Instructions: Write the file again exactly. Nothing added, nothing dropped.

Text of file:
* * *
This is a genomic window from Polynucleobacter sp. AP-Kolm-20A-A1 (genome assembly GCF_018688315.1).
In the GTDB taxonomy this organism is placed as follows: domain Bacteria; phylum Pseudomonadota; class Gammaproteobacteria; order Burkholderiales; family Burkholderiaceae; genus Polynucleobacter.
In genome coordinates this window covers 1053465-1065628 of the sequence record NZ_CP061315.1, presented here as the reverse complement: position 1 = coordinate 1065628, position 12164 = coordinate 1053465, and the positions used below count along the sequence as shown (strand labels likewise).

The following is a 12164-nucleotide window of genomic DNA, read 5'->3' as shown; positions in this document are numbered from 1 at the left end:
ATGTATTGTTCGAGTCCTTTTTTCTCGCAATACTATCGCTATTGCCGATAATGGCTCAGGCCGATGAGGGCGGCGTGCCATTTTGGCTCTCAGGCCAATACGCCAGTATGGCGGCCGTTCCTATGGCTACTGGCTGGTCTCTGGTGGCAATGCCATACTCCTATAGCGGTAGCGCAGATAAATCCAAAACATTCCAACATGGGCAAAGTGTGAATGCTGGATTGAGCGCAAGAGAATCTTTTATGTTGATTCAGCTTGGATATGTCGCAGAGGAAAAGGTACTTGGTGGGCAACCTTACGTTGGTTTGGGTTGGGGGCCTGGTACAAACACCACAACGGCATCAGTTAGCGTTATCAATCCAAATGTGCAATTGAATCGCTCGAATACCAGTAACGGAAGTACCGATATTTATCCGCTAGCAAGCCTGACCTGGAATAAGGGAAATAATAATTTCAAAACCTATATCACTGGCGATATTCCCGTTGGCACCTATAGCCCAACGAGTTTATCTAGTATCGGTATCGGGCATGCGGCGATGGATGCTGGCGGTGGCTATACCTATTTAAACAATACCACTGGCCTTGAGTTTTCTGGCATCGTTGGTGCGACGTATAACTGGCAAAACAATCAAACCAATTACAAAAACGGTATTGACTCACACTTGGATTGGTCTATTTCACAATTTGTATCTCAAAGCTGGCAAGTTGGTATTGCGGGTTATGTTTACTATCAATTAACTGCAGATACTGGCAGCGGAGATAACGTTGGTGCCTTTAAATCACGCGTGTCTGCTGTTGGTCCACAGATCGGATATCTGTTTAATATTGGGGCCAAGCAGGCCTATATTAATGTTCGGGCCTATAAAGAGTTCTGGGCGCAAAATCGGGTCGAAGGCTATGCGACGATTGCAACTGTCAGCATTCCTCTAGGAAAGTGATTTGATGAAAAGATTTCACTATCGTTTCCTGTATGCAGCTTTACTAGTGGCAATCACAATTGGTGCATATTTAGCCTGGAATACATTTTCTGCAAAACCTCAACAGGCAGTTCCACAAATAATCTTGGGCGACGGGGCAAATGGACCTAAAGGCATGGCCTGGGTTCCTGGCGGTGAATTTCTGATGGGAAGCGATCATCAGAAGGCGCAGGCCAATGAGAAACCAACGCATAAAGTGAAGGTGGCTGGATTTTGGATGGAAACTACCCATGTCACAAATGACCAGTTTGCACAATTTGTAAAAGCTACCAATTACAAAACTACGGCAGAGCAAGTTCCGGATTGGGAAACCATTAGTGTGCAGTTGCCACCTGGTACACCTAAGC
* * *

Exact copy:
This is a genomic window from Polynucleobacter sp. AP-Kolm-20A-A1 (genome assembly GCF_018688315.1).
In the GTDB taxonomy this organism is placed as follows: domain Bacteria; phylum Pseudomonadota; class Gammaproteobacteria; order Burkholderiales; family Burkholderiaceae; genus Polynucleobacter.
In genome coordinates this window covers 1053465-1065628 of the sequence record NZ_CP061315.1, presented here as the reverse complement: position 1 = coordinate 1065628, position 12164 = coordinate 1053465, and the positions used below count along the sequence as shown (strand labels likewise).

The following is a 12164-nucleotide window of genomic DNA, read 5'->3' as shown; positions in this document are numbered from 1 at the left end:
ATGTATTGTTCGAGTCCTTTTTTCTCGCAATACTATCGCTATTGCCGATAATGGCTCAGGCCGATGAGGGCGGCGTGCCATTTTGGCTCTCAGGCCAATACGCCAGTATGGCGGCCGTTCCTATGGCTACTGGCTGGTCTCTGGTGGCAATGCCATACTCCTATAGCGGTAGCGCAGATAAATCCAAAACATTCCAACATGGGCAAAGTGTGAATGCTGGATTGAGCGCAAGAGAATCTTTTATGTTGATTCAGCTTGGATATGTCGCAGAGGAAAAGGTACTTGGTGGGCAACCTTACGTTGGTTTGGGTTGGGGGCCTGGTACAAACACCACAACGGCATCAGTTAGCGTTATCAATCCAAATGTGCAATTGAATCGCTCGAATACCAGTAACGGAAGTACCGATATTTATCCGCTAGCAAGCCTGACCTGGAATAAGGGAAATAATAATTTCAAAACCTATATCACTGGCGATATTCCCGTTGGCACCTATAGCCCAACGAGTTTATCTAGTATCGGTATCGGGCATGCGGCGATGGATGCTGGCGGTGGCTATACCTATTTAAACAATACCACTGGCCTTGAGTTTTCTGGCATCGTTGGTGCGACGTATAACTGGCAAAACAATCAAACCAATTACAAAAACGGTATTGACTCACACTTGGATTGGTCTATTTCACAATTTGTATCTCAAAGCTGGCAAGTTGGTATTGCGGGTTATGTTTACTATCAATTAACTGCAGATACTGGCAGCGGAGATAACGTTGGTGCCTTTAAATCACGCGTGTCTGCTGTTGGTCCACAGATCGGATATCTGTTTAATATTGGGGCCAAGCAGGCCTATATTAATGTTCGGGCCTATAAAGAGTTCTGGGCGCAAAATCGGGTCGAAGGCTATGCGACGATTGCAACTGTCAGCATTCCTCTAGGAAAGTGATTTGATGAAAAGATTTCACTATCGTTTCCTGTATGCAGCTTTACTAGTGGCAATCACAATTGGTGCATATTTAGCCTGGAATACATTTTCTGCAAAACCTCAACAGGCAGTTCCACAAATAATCTTGGGCGACGGGGCAAATGGACCTAAAGGCATGGCCTGGGTTCCTGGCGGTGAATTTCTGATGGGAAGCGATCATCAGAAGGCGCAGGCCAATGAGAAACCAACGCATAAAGTGAAGGTGGCTGGATTTTGGATGGAAACTACCCATGTCACAAATGACCAGTTTGCACAATTTGTAAAAGCTACCAATTACAAAACTACGGCAGAGCAAGTTCCGGATTGGGAAACCATTAGTGTGCAGTTGCCACCTGGTACACCTAAGC